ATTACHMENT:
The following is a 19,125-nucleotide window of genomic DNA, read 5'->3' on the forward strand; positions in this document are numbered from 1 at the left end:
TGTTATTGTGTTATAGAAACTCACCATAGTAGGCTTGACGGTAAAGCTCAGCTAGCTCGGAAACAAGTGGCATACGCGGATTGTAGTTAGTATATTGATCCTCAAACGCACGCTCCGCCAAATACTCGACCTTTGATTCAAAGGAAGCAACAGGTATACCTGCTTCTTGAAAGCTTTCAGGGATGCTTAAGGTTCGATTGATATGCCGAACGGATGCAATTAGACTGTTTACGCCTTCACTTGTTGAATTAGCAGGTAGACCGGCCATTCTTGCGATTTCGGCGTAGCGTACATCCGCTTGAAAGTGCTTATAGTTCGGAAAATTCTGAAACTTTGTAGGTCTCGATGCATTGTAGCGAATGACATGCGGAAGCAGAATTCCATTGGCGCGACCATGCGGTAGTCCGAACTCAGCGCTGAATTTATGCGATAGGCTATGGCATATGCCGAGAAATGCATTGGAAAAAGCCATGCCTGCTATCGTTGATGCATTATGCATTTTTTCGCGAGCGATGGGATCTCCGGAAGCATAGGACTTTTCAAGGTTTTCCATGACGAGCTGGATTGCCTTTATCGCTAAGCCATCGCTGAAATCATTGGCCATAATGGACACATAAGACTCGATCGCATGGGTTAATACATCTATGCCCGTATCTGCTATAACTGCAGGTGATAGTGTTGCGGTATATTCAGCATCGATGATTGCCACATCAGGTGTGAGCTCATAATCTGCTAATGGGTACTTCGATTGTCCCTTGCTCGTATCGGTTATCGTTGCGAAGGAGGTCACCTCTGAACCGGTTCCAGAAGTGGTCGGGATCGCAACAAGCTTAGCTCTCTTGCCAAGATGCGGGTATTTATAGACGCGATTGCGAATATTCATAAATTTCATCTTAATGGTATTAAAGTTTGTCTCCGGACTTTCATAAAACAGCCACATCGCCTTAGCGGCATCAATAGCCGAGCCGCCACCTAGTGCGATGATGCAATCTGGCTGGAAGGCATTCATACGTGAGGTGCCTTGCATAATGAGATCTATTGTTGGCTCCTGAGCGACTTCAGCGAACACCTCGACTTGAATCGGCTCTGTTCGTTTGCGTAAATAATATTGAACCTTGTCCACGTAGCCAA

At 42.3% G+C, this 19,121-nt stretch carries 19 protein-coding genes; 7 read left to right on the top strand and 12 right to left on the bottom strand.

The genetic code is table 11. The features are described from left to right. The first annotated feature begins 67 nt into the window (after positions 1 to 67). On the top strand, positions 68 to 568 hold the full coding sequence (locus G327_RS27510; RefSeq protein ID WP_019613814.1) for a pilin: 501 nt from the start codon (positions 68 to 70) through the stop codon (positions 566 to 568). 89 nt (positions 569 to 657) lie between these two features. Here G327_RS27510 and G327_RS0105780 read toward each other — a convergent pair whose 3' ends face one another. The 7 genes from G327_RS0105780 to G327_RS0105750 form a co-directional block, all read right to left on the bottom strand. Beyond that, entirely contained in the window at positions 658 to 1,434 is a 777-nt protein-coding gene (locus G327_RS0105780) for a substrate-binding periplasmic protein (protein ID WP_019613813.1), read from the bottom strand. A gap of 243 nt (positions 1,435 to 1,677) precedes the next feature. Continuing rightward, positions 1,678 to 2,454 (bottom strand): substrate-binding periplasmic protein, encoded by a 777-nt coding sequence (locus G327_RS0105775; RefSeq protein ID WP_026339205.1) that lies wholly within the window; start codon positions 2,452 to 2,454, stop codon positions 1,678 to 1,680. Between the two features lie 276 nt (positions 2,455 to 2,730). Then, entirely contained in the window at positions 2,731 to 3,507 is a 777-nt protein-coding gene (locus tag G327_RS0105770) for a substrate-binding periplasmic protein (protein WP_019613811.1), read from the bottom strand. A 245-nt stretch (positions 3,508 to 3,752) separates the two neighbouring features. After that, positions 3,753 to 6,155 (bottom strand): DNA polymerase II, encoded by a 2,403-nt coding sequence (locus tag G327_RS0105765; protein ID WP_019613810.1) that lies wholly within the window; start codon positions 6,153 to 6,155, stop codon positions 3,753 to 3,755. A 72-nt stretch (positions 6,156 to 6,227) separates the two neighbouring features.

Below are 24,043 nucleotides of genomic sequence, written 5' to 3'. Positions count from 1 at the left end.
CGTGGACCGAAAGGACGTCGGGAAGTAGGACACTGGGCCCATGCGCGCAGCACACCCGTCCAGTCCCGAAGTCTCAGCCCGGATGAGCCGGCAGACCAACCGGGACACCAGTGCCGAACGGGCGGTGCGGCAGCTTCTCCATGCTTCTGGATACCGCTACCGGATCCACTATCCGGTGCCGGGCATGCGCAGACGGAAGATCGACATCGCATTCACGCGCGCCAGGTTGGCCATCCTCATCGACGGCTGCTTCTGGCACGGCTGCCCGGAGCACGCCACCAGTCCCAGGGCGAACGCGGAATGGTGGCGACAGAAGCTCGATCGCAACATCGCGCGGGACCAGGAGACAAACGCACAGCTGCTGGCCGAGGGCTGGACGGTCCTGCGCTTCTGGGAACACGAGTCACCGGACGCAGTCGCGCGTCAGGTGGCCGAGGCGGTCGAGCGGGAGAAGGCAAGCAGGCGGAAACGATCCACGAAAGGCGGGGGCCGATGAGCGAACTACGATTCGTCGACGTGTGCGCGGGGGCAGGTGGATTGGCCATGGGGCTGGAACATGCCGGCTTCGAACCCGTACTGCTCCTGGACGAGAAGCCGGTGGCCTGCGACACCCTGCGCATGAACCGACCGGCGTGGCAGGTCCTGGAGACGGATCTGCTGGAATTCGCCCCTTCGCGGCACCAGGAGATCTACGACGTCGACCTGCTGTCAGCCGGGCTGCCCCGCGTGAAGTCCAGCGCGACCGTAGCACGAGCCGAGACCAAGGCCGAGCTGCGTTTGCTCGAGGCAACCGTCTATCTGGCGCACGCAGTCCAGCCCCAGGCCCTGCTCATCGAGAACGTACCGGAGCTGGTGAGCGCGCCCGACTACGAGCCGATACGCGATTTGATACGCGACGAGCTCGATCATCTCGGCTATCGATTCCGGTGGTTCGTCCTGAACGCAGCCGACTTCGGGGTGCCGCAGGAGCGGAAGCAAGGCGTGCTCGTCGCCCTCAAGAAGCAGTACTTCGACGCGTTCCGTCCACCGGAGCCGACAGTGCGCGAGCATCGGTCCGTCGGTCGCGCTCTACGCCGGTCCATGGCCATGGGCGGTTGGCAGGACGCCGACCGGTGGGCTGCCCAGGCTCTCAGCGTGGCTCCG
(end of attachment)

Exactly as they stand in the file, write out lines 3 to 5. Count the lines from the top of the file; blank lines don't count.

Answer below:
At 42.3% G+C, this 19,121-nt stretch carries 19 protein-coding genes; 7 read left to right on the top strand and 12 right to left on the bottom strand.

The genetic code is table 11. The features are described from left to right. The first annotated feature begins 67 nt into the window (after positions 1 to 67). On the top strand, positions 68 to 568 hold the full coding sequence (locus G327_RS27510; RefSeq protein ID WP_019613814.1) for a pilin: 501 nt from the start codon (positions 68 to 70) through the stop codon (positions 566 to 568). 89 nt (positions 569 to 657) lie between these two features. Here G327_RS27510 and G327_RS0105780 read toward each other — a convergent pair whose 3' ends face one another. The 7 genes from G327_RS0105780 to G327_RS0105750 form a co-directional block, all read right to left on the bottom strand. Beyond that, entirely contained in the window at positions 658 to 1,434 is a 777-nt protein-coding gene (locus G327_RS0105780) for a substrate-binding periplasmic protein (protein ID WP_019613813.1), read from the bottom strand. A gap of 243 nt (positions 1,435 to 1,677) precedes the next feature. Continuing rightward, positions 1,678 to 2,454 (bottom strand): substrate-binding periplasmic protein, encoded by a 777-nt coding sequence (locus G327_RS0105775; RefSeq protein ID WP_026339205.1) that lies wholly within the window; start codon positions 2,452 to 2,454, stop codon positions 1,678 to 1,680. Between the two features lie 276 nt (positions 2,455 to 2,730). Then, entirely contained in the window at positions 2,731 to 3,507 is a 777-nt protein-coding gene (locus tag G327_RS0105770) for a substrate-binding periplasmic protein (protein WP_019613811.1), read from the bottom strand. A 245-nt stretch (positions 3,508 to 3,752) separates the two neighbouring features. After that, positions 3,753 to 6,155 (bottom strand): DNA polymerase II, encoded by a 2,403-nt coding sequence (locus tag G327_RS0105765; protein ID WP_019613810.1) that lies wholly within the window; start codon positions 6,153 to 6,155, stop codon positions 3,753 to 3,755. A 72-nt stretch (positions 6,156 to 6,227) separates the two neighbouring features.

Below are 24,043 nucleotides of genomic sequence, written 5' to 3'. Positions count from 1 at the left end.